Investing For Inflation

By the time many of you will read this post, the U.S. government will have announced its Q2 GDP numbers, which came in at 4.1% – almost double the 2.2% reported in the 1st quarter. According to the June 2018 report of the Bureau of Labor Statistics (BLS), the CPI (inflation) index for the past 12 months rose 2.9%. With an economy that’s starting to bubble, companies are likely to feel cost pressures, which means the Fed is likely to continue increasing interest rates in order to tame inflation from entering “runaway” territory.

So, in an environment where inflation creeps up – albeit ever so gradually – what can you, as an investor, do to protect your portfolio?

Inflation-proofing portfolio ideas

While you might find any number of complex hedging and futures strategies out there, to help you deal with the impact of inflation on your investments, there are a couple of simple inflation-proofing realities you should be aware of:

  • Inflation usually comes with rising interest rates – so, investing in companies that are disproportionately impacted by rising interest rates could drag your portfolio returns down
  • Rising inflation also means rising costs (raw materials, labor, utilities, fuel etc.) – so, investing in stocks that are excessively hit by cost increases can be bad for your overall portfolio returns

Now, having said that – what types of stocks should you invest in during inflationary times? Well, if the two points above didn’t give you enough of a clue, lets spell it out more clearly:

  • Invest in companies that can recover higher interest rates from their clients
  • Invest in companies that can pass on rising costs to their customers

And with that out of the way, lets take a look at our inflation-proofing ideas:

1) Mid-America Apartment Communities, Inc. (MAA)

This Real Estate Investment Trust (REIT) acquires, owns, manages and develops/redevelops a string of high quality apartment complexes across 17 states and the District of Columbia. As of Q1 2018, MAA had 100,490 apartment units in its portfolio of real estate assets.

Sure, rising interest rates will mean MAA will pay more to borrow (to acquire, fix-up and maintain its buildings/apartments). However, residential REITs can easily pass on those costs to their tenants in the form of rent increases. And that makes MAA an ideal inflation-proof investment.

2) Vanguard Real Estate ETF (VNQ)

If you are a bit hesitant about stock-picking in the REIT space, then you could substitute VNQ, in place of MAA in your portfolio, and still get great inflation protection. VNQ also offers great diversification in its real estate holdings, including commercial, residential and industrial properties and service companies. With a low MER of just 0.12% (90% lower than other comparable holdings), VNQ currently promises a yield of over 3.5%.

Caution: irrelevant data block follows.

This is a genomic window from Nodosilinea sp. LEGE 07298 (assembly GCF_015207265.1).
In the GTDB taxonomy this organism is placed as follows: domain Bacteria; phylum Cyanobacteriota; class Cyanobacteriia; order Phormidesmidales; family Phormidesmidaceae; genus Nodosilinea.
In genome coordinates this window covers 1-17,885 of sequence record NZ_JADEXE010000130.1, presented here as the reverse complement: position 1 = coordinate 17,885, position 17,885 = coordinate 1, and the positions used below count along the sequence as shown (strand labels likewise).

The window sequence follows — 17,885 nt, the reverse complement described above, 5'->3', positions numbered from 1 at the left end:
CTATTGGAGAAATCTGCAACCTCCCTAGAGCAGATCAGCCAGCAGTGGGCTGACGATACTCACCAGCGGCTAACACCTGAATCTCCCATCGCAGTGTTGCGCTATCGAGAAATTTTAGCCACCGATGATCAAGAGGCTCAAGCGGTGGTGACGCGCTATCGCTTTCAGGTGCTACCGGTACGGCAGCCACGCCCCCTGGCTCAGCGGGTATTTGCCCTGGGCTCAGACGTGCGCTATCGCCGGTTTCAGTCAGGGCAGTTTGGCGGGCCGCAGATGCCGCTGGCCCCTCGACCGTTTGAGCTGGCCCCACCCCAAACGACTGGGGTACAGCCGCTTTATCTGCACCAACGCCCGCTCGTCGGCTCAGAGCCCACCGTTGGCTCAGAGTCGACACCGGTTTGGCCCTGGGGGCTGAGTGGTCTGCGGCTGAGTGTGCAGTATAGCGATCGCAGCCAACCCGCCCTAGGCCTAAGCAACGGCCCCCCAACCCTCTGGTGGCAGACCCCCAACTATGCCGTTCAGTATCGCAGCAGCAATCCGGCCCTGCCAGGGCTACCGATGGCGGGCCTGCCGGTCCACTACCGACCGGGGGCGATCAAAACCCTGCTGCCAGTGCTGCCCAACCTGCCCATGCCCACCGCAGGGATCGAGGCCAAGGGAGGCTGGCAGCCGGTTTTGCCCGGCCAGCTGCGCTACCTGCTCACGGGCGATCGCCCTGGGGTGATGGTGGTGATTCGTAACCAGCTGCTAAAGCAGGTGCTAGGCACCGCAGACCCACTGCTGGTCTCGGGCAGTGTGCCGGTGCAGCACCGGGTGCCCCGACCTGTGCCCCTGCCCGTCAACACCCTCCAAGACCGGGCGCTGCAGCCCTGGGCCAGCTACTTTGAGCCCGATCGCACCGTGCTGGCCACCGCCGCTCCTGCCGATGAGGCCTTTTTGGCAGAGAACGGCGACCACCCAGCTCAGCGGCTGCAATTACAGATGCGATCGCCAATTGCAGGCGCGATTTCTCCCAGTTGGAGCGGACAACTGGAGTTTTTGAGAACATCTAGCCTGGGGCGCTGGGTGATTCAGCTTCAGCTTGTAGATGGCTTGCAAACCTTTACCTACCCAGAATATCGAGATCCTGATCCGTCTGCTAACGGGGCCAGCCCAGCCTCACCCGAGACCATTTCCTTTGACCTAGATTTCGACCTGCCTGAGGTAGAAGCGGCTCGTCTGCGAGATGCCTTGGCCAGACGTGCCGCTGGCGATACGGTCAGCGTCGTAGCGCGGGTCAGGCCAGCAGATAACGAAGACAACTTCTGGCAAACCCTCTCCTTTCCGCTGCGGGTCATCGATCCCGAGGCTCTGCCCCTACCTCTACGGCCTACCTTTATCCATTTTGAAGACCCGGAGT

3) Dollar General Corporation (DG)

This is a quintessential holding for anyone wishing to “inflation proof” their portfolio. When an economy faces inflationary pressures that drives up the cost of everyday essentials – toilet paper, dish detergent, school supplies, trash bags, cleaning supplies, bread, eggs, frozen foods and small electronic goods – it drives consumers away from the Walmart’s and Costco’s of the world, and right into the parking lots of DG – in droves!

Rising interest rates mean that DG may have to pay more to fund its inventory purchases. However, they can increase their costs by a factor of Inflation Plus-x, and still maintain (or even improve) their bottom line. With over 14,500 stores spread across 44 states, DG is well placed to serve a growing number of highly cost-conscious customers in inflationary times.

Portfolio performance

Inflation has been a concern for consumers for the past several months now. Since the Q1 CPI numbers were published, analysts were talking about more to come. And with the most recent GDP numbers showing the U.S economy is in good shape, inflation will likely start creeping up too.

Mid-America Apartment Communities, $MAA, Vanguard Real Estate ETF, $VNQ, Dollar General Corporation, $DG

If you would have held these three names in your portfolio over the past two months, you could have been handsomely rewarded by an average price-move of 4.5%. Your total returns however would have been much higher once you factored in the dividend/distributions you would have received.

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Author does not have investment in stock discussed in this article.

With a Bachelor's degree in Commerce (with Accounting/Finance as a major), a diploma in Technology Management and Entrepreneurship, and Microsoft’s IT Infrastructure Library (ITIL) certification (including from the London Chamber of Commerce and Industry, and the University of New Brunswick in Canada), Monty brings a diverse repertoire of analytical and writing skills to the team. Monty’s vast international work experience, in Audit, Tax, Project Management, IT and Management Consulting, including with companies like Price Waterhouse, Peat Marwick and KPMG, adds a unique perspective to the content he produces.